It is done. My daughters have powers of attorney. They can act on my behalf should I become incapacitated. If they decide to leave me hooked up to machines, then that’s okay. If they decide to pull the plug, then that’s okay.
“But what do you want, Dad?” they ask.
“I want you to do whatever will make you feel better. That’s what I want.”
The same thoughts apply to my funeral. I have certain wishes, but they are only guidelines and do not have to be followed. My daughters have to carry on without me. If my funeral wishes make them uncomfortable, then they can change them and not feel guilty.
I have mentioned before how a deceased’s funeral arrangements have caused his or her loved ones more stress. They don’t agree with the arrangements, but go along with them out of guilt. For example, no sadness or crying. The loved ones try hard not to be sad and cry, but cannot help breaking down. And then they feel guilty. Why not allow our loved ones to grieve the way that makes them feel better?
It’s okay for sadness and crying at my funeral. (The income tax people will be weeping the most. Another taxpayer bites the dust.) It’s okay for joy and laughter. Anything goes. It is a FUNeral. I won’t care because I will be too busy trying to dodge the huge flames.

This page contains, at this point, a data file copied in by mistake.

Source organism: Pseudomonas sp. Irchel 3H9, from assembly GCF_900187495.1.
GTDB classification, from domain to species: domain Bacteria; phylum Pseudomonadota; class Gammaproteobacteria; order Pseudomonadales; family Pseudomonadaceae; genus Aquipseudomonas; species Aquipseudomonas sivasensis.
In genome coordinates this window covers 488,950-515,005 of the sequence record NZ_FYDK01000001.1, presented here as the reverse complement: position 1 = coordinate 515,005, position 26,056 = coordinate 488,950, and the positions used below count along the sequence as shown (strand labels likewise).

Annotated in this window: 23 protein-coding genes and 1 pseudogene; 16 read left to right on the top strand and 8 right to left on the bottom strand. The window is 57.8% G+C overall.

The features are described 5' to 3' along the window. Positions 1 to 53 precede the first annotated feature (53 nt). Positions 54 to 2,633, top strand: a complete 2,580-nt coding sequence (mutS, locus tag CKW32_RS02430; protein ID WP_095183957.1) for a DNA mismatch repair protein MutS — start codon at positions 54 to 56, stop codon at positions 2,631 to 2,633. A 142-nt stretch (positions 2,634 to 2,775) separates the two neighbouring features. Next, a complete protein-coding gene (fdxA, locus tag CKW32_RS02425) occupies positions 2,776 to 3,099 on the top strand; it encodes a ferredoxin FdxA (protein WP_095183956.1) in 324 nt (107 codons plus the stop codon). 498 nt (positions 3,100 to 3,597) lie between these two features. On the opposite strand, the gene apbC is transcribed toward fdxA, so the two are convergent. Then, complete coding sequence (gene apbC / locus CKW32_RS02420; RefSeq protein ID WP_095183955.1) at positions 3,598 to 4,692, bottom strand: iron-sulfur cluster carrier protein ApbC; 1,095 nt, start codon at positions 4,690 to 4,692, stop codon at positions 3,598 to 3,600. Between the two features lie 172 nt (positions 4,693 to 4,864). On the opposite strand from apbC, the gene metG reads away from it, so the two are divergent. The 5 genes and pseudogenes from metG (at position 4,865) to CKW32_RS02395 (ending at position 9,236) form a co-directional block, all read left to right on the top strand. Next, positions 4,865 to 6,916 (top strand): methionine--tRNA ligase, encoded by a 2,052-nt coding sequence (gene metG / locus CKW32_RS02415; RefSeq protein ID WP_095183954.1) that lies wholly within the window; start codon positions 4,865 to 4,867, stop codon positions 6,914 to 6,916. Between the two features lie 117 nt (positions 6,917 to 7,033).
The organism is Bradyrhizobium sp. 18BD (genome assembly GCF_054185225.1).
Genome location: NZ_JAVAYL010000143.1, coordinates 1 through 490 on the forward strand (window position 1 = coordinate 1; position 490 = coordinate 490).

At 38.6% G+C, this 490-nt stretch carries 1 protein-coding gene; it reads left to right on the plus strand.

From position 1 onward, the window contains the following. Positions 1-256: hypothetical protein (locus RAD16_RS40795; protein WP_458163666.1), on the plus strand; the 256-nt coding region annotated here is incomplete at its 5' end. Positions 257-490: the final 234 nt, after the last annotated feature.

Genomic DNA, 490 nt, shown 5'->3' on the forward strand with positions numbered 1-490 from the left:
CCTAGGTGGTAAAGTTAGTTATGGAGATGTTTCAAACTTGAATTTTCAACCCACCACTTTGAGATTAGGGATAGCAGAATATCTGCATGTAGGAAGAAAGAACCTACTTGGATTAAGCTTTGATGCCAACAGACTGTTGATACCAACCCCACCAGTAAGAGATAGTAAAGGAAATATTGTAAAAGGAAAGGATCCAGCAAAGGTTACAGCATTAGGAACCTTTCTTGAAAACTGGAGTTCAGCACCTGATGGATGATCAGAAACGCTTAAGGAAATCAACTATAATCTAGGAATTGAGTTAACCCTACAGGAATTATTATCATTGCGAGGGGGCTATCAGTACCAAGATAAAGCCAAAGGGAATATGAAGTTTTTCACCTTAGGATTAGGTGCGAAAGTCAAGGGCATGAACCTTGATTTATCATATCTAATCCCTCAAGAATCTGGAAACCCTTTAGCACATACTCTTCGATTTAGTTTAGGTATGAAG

A long time ago I made a deal with Fate. It was so long ago that I don’t remember the terms of the deal, but I embrace these terms no matter what they are.
“Nice to see you again. Too bad it was under these circumstances.”
That’s all I heard at Aunt Marie’s funeral. All of us in attendance rarely see each other except at funerals.
“Nice to see you again . . . ” is often followed by, “We should get together sometime.”
“Yes, we should.”
Everyone says this, but usually no one ever gets together. And then another funeral happens and “Nice to see you again . . . “
Besides seeing people I haven’t seen in years, how nice to see both of my daughters at the same time. At the gravesite, I had my arms around my daughters the way I used to hold them when they were little girls. Gawd that felt good! They used to call it a daddy sandwich. The minister went on and on at the gravesite, but I didn’t care. I could have held my girls forever!
There was a reception after the funeral. We ate finger foods and drank soft drinks during our light conversations. When people left the reception to return to a life without Aunt Marie, they said, “Nice to see you again. Too bad it was under these circumstances “
I have mentioned before how Aunt Marie always smiled no matter what.
I never saw Aunt Marie angry. I never heard Aunt Marie complain. She always smiled and was always pleasant. The recurring words, at her funeral today, were about her glowing smile and pleasant disposition despite her serious illnesses.
Some people reporting about their near-death experiences say how they rose out of their bodies, and unconditional love and eternal peace surrounded them. They wanted to stay out of their bodies, but a voice said, “Go back. It’s not your time yet.” How disappointed they were when back in their bodies. They said that their bodies were like prisons. They longed for freedom, and no longer feared death.